Study finds Aboriginal youth are incarcerated at higher rate

published on October 17, 2015 by Sruthi Tadepalli in The Ubyssey

A recent study has found that aboriginal youth are incarcerated at a higher rate than non-aboriginal youth.

The study, whose senior author was UBC alum Kora DeBeck, found that even when researchers took into account drug use, homelessness and other factors that put youth at an increased risk for imprisonment, street-involved Aboriginal youth were still more likely to end up incarcerated than street-involved non-Aboriginal youth.

The study sheds light on potential explanations for the difference in youth incarceration between aboriginal and non-aboriginal groups. Due to general limitations, it cannot, however, highlight specific causes.

“Often times we’ve seen that when there’s these kinds of discrepancies, some people instantly look and say aboriginal youth are just committing more crimes,” said DeBeck. “But I think what this study shows is that there may be something else happening as well and that there could be different policing practices or just different risks for aboriginal youth.”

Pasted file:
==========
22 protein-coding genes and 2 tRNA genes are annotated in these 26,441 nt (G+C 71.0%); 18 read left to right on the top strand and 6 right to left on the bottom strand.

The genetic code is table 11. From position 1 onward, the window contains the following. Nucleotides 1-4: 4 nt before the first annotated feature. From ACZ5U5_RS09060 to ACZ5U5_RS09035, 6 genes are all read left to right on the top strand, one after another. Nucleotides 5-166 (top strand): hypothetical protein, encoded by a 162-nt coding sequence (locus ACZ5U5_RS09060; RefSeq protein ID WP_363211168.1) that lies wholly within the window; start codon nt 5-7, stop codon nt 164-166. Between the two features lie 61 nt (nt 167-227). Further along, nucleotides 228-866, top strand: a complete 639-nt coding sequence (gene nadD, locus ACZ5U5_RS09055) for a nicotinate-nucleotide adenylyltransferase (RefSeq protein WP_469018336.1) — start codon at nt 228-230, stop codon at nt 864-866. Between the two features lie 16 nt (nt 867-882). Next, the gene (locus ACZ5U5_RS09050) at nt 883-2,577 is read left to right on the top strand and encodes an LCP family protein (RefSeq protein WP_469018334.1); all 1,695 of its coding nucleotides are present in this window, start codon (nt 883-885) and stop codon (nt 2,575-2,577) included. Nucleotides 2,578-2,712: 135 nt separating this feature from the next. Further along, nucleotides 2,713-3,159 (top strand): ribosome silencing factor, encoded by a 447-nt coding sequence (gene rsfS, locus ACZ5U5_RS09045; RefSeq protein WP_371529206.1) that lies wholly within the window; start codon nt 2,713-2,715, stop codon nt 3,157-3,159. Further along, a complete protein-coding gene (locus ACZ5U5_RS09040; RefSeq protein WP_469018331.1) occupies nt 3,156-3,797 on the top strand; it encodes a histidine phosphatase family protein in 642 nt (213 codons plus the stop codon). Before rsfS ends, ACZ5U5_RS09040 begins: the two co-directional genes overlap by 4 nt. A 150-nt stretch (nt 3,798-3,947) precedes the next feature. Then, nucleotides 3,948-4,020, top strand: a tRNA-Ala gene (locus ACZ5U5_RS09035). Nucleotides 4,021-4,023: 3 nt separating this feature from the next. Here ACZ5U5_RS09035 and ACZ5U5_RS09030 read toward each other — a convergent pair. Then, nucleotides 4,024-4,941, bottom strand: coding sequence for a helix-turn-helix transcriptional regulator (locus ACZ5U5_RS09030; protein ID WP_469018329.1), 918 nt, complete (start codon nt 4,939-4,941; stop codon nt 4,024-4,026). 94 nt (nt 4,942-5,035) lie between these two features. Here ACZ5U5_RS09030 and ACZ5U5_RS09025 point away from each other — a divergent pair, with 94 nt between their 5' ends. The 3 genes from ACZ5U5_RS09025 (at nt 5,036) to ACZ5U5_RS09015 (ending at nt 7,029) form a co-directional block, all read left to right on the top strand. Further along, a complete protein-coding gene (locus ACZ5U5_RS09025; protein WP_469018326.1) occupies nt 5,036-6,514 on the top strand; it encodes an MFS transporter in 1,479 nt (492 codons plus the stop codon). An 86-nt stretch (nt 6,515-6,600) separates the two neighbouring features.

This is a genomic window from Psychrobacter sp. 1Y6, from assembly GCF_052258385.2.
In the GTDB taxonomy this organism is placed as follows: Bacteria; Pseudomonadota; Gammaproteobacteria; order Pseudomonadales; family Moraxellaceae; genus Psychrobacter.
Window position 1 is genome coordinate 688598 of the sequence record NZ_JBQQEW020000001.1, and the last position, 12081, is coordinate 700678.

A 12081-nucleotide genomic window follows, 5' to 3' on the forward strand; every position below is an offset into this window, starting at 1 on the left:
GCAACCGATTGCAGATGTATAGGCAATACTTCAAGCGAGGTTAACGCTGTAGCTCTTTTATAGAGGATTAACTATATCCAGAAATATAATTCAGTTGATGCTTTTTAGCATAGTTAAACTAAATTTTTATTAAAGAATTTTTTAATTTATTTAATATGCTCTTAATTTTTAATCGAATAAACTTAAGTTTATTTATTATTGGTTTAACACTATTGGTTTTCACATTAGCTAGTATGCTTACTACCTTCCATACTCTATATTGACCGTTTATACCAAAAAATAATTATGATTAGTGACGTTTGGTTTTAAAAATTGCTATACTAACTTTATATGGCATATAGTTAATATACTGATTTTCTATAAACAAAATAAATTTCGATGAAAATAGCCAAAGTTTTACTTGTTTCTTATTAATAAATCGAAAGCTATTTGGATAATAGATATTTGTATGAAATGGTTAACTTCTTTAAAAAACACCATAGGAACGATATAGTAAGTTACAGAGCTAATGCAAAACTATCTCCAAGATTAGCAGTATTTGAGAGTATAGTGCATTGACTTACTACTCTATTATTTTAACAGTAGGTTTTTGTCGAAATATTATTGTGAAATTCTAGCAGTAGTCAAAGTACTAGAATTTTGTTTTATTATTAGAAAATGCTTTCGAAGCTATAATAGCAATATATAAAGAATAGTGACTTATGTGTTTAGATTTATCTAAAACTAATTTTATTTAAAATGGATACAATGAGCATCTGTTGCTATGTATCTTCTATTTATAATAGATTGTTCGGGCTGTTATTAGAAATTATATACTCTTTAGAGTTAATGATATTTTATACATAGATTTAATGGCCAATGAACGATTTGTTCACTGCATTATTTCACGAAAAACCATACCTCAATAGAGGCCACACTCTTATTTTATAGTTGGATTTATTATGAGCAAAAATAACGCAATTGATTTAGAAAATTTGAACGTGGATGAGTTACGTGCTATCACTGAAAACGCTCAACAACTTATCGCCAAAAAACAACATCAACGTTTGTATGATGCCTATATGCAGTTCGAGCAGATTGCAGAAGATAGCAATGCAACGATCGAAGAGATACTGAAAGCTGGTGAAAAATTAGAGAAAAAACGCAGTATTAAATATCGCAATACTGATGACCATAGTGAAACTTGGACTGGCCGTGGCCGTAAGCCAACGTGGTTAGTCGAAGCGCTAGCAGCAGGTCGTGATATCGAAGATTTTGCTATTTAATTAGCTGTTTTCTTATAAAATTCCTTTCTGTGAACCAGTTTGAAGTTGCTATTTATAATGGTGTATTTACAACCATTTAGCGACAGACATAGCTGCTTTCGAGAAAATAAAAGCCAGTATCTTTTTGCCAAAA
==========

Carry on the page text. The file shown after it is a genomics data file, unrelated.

This study utilizes data collected through the At-Risk Youth Study (ARYS) between September 2005 and May 2013 which studied youth between the ages of 14 and 26. Participants in the study completed a questionnaire administered by an interviewer once when they became involved with the study and twice a year from then onward.

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